make more testing supplies available we know that that is going to be an important part of not only rapid testing but rapid testing and identification of cases moving forward but also in being able to establish plans moving forward as far as contact tracing our public health officials have been working day and night in order to carry out contact tracing by phone and our public health staff are being supplemented by medical reserve corps volunteers a plug for medical reserve corps volunteers if you find yourself able and you have skills you can visit the Virginia Medical Reserve Corps website and sign up and we’ve offered that link not only on the Facebook page but also in our recent COVID newsletters those individuals are key to being able to carry out contact tracing identification of people who may be at risk and helping them to identify that they should be taking more strict measures with quarantine we are also sending out a letter you may have seen a press release in last day or two that sort of walks through for community members how they can carry that out and help our public health staff out in identifying where they’ve been and who they may have come into contact with we know as the cases continue to increase the burden on our healthcare system our nurses our doctors our hospitals our public health staff is going to continue to grow and this is a a way in which the community can help us out should they do should they receive notification that they have a positive test thank you so much that actually is a great transition too to answer a question that was asked about making data or requests make data on cases available in Arlington we are sharing the number of cases as we did at the top of this session we don’t really have hotspots in Arlington at only 26 square miles the real effort is about contact tracing and working with the individuals connecting with those individuals who may have been in touch with someone who has tested positive so Aaron thanks for teeing that up the residents can expect to see more data on what that looks like excuse me more details on what that looks like in their mailboxes soon an excellent question in the comments from Ms. Aroni about are people without legal status able to receive the services you guys are mentioning the short answer is yes absolutely this is really important I know to Matt as well as to me so Matt would you like to say any more about that question sure so already AFAC has served those without regardless of legal status already but we have taken steps over the past month to make sure that there’s flexibility and we’re really serving every everyone who comes and who has that request I think the question is really really important because we’ve seen a couple of communities that through through the schools really and some PTAs where there’s reluctance to come to get food for example and we want to reassure everyone that at the seven feeding sites and maybe Amy you can speak a little more to this in a minute but at the seven feeding sites there’s you there’s not a question as to legal status at all you are safely there’s social distancing and you can obtain food there’s also that’s on the feeding side on the housing side Arlington thrive does not ask legal status all we ask is some indication that you live in Arlington and so we’ve been trying to make sure that that all communities in Arlington are served and so that’s a critical step there’s also legal services of Northern Virginia which is an extra resource for folks so those are a couple of answers to the question I don’t know maybe Amy that you you may want to just sort of emphasize that point as PTAs and school leaders across the county are stepping up to make sure that communities that may be worried or fearful or have been underserved get these resources yeah I just want to stress that every family is welcome to come to any one of our sites I mentioned before that we’re using the summer feeding program and the reason why that’s important is because we’re not asking for any ID we’re not asking anyone’s name anybody can walk up and they can get a meal they can get a breakfast they can get a lunch they do not have to be fearful we’re not collecting any data it’s very safe we have worked very hard to figure out how to make sure we’re doing social distancing properly we have six feet counted off for when kids are waiting in line six feet from the table from where they pick up their meals and then six feet from our staff the sites are very welcoming I’ve been working at a feeding site every day since we started kids are coming is it’s a it’s a normal situation and we’re we’re glad to see them we can check in how’s it going it’s it’s very comfortable and it’s working very well I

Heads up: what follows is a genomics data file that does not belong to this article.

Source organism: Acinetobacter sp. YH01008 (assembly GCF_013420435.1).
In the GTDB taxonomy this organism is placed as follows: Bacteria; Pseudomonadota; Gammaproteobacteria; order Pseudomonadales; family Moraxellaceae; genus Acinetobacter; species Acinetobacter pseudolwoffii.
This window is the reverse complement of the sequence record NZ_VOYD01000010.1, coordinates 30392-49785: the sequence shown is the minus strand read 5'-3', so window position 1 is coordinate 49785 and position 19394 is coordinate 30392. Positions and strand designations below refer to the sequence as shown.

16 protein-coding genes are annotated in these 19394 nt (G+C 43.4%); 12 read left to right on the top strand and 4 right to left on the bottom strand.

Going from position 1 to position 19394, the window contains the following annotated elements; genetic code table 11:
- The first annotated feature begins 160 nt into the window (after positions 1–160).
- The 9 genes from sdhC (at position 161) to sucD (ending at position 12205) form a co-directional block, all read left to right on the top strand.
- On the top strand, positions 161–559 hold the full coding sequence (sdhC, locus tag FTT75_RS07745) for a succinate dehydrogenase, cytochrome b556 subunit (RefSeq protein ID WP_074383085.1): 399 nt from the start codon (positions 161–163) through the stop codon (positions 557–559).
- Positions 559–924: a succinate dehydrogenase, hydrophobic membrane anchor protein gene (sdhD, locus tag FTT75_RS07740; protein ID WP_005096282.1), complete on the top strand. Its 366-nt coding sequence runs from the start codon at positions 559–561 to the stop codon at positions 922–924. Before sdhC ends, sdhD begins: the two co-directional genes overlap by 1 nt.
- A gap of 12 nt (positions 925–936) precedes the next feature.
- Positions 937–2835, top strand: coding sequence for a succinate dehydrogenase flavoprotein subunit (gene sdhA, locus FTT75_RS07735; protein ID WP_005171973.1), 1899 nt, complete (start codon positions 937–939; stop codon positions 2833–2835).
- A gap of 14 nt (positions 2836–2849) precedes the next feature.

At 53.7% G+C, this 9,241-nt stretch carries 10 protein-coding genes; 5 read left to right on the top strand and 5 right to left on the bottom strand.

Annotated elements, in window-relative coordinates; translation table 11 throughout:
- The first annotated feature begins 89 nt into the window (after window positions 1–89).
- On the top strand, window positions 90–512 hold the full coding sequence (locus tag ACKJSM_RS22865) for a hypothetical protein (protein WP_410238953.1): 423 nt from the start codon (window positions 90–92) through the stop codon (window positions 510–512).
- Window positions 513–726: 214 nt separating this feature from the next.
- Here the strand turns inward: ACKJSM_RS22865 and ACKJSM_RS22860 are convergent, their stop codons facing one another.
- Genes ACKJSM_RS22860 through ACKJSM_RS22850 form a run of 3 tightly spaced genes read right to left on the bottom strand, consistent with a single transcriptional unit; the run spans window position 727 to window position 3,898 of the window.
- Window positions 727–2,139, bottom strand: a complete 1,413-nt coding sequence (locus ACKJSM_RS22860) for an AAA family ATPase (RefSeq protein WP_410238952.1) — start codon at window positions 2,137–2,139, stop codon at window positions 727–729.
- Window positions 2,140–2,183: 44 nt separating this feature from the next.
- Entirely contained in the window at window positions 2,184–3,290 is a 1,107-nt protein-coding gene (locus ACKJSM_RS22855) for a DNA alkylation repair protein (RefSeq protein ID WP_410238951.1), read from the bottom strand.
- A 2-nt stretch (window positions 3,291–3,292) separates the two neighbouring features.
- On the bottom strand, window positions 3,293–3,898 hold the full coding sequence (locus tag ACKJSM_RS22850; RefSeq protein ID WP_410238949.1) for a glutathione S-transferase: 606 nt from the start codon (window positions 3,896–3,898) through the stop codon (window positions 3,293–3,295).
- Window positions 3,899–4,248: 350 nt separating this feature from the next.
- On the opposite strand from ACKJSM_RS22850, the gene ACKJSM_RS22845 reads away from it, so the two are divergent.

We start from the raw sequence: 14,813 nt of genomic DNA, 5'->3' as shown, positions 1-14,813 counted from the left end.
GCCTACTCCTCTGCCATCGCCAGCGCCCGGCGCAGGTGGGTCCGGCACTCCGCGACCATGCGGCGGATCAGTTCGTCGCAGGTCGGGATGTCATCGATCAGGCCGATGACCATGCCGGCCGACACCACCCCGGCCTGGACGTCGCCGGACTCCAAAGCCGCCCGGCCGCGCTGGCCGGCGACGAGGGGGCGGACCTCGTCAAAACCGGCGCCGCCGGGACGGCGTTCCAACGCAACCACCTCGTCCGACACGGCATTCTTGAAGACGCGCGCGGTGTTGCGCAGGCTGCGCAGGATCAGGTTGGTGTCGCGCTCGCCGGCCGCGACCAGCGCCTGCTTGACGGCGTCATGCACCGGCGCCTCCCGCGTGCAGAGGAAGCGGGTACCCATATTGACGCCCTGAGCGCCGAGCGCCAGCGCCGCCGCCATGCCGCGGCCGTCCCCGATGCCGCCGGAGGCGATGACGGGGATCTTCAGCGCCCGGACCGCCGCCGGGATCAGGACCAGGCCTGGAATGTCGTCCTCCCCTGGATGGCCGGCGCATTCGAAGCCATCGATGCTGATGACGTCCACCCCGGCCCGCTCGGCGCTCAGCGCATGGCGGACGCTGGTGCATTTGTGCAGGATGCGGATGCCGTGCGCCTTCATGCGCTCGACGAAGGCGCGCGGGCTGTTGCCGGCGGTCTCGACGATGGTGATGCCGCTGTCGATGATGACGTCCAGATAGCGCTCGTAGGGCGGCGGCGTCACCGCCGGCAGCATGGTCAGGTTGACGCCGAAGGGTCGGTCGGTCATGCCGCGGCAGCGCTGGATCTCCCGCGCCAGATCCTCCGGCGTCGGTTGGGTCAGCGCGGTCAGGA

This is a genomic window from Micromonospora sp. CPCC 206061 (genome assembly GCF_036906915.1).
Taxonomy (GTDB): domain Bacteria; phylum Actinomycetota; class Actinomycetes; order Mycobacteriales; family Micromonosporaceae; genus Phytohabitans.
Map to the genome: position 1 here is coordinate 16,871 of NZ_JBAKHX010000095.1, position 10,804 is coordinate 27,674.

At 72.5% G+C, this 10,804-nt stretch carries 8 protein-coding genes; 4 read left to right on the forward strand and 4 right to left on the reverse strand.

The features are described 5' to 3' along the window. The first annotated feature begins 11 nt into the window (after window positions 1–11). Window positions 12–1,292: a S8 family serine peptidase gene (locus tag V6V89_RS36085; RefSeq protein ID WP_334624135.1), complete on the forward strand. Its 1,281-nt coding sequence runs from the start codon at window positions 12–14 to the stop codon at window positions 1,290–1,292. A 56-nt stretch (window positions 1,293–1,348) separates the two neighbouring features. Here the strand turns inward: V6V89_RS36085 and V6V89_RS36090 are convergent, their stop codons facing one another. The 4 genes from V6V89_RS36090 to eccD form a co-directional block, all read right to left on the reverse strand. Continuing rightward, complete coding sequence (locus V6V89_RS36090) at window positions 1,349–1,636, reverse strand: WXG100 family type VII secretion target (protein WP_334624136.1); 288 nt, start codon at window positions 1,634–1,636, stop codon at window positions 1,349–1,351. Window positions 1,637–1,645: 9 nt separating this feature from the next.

feel very very comfortable with the safety of it and there is no no data no data being collected no data being kept thank you we really appreciate that and I actually just have to highlight a great question just came in about data on who’s being served would be really helpful the demographics at food pantries and at schools because that would help us identify inequality or inequities rather but I think Amy’s example explains exactly why there’s a tension that’s hard and asking people to share things about themselves can in fact make fewer people who really need food likely to come forward for it however also buried in there is a great question because I know this is a big part of the national discussion about the inequities and racial disparities we’re seeing and who’s testing positive and what those health outcomes are I wonder Aaron is there anything do you know that’s happening at the state level to try to gather that data so that we can learn from it and maybe make a critical response absolutely and so it’s a great question and I like when I saw that in the chat box I was hoping you would you would get to this Arlington County I will say has been pressing very hard for the Virginia Department of Health as well as other state agencies to release what we call disaggregated data we identified this several weeks ago when we began to see other communities reporting trends where for instance there was a disproportionate burden on on particular races or particular socio-economic classes we fully support that and as a matter of fact I received word this morning that preliminarily the Virginia Department of Health is going to begin releasing disaggregated data and so if you go to VDH the VDH website that is the official data source rate Arlington County’s Public Health Department works under the auspices of the Virginia Department of Health just like the others in the Commonwealth if you go to the VDH dashboard you’ll begin to see they’ve started to do that for instance they’ve now got testing numbers by locality and then they also have some additional information we’ve received word that in the near future they’re going to start to break that out even further and that’s going to give us the opportunity to be able to get that information particularly when it comes to cases and disease burden across our population Yeah really helpful, thank you, while we’ve got the camera on you Aaron and before I next go to Bryna again for any text questions a couple of good question questions again about masks I know our team has helpfully linked to our latest public statement about masks but I think it’d be helpful to elevate that and to ask you to share a little more I think the question was particularly outdoors when folks are exercising or walking their dogs what is the guidance on face, cloth face coverings regarding that so we are encouraging individuals to follow the CDC recommendations and that guidance is that you should be wearing a cloth face covering when you are outdoors or when you are carrying out your essential activities for example in grocery stores and places like that the county is strongly strongly encouraging that and is working with as I mentioned grocery stores through our efforts of Arlington economic development and with our other business communities to ensure that they set those restrictions now I will say that this requires some additional state support right so you saw Governor Hogan and Mayor Bowser within the region issue executive orders to to mandate and require this right now within the Commonwealth of Virginia it still remains something that is quote strongly encouraged and so we continue to look for ways that we can put these restrictions in place locally but I think my board members can speak a little bit more about sort of the framework that they have to operate in particularly within these times of emergencies Thanks for that Aaron know we’ve talked as well that one of the things we would most like to be in a position to do if not to enforce or fine individuals not wearing masks is to be in a position to give masks to those not wearing them because I think that would be the most appropriate quote-unquote punishment is to be handed a mask and asked to put it on so I know that our staff team is working to identify how to build up those supplies of cloth cloth face coverings so that we can do more of that proactive work out in the community Bryna let me go to you do we have more questions coming in via text we have a we have a lot of them so first a shout out to the folks at Clarendon House and other places where staff is just doing a great job across the spectrum touching base with you know members of their community residents clients making sure they have everything they need and other folks really are interested in how to donate whether its food or financial some folks have said you know they’ve gotten their stimulus check they don’t really you know they’re they’re in a good spot they’d like to make some donation so how is that is there some regular